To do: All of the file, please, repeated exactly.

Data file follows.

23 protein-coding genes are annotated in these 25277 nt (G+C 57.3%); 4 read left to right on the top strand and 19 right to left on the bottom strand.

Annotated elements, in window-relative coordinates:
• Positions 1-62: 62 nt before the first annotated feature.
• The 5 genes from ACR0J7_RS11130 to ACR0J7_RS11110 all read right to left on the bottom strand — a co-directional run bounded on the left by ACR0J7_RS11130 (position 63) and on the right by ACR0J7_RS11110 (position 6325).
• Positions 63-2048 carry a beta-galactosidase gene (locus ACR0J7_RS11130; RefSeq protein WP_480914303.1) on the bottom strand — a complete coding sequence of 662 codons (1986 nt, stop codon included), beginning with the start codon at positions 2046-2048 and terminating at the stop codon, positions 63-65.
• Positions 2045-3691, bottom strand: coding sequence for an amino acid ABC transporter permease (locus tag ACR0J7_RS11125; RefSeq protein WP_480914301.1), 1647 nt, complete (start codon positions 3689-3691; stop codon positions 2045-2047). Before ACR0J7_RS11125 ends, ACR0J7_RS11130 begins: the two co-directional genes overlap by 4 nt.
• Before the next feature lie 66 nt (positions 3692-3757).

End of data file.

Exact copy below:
23 protein-coding genes are annotated in these 25277 nt (G+C 57.3%); 4 read left to right on the top strand and 19 right to left on the bottom strand.

Annotated elements, in window-relative coordinates:
• Positions 1-62: 62 nt before the first annotated feature.
• The 5 genes from ACR0J7_RS11130 to ACR0J7_RS11110 all read right to left on the bottom strand — a co-directional run bounded on the left by ACR0J7_RS11130 (position 63) and on the right by ACR0J7_RS11110 (position 6325).
• Positions 63-2048 carry a beta-galactosidase gene (locus ACR0J7_RS11130; RefSeq protein WP_480914303.1) on the bottom strand — a complete coding sequence of 662 codons (1986 nt, stop codon included), beginning with the start codon at positions 2046-2048 and terminating at the stop codon, positions 63-65.
• Positions 2045-3691, bottom strand: coding sequence for an amino acid ABC transporter permease (locus tag ACR0J7_RS11125; RefSeq protein WP_480914301.1), 1647 nt, complete (start codon positions 3689-3691; stop codon positions 2045-2047). Before ACR0J7_RS11125 ends, ACR0J7_RS11130 begins: the two co-directional genes overlap by 4 nt.
• Before the next feature lie 66 nt (positions 3692-3757).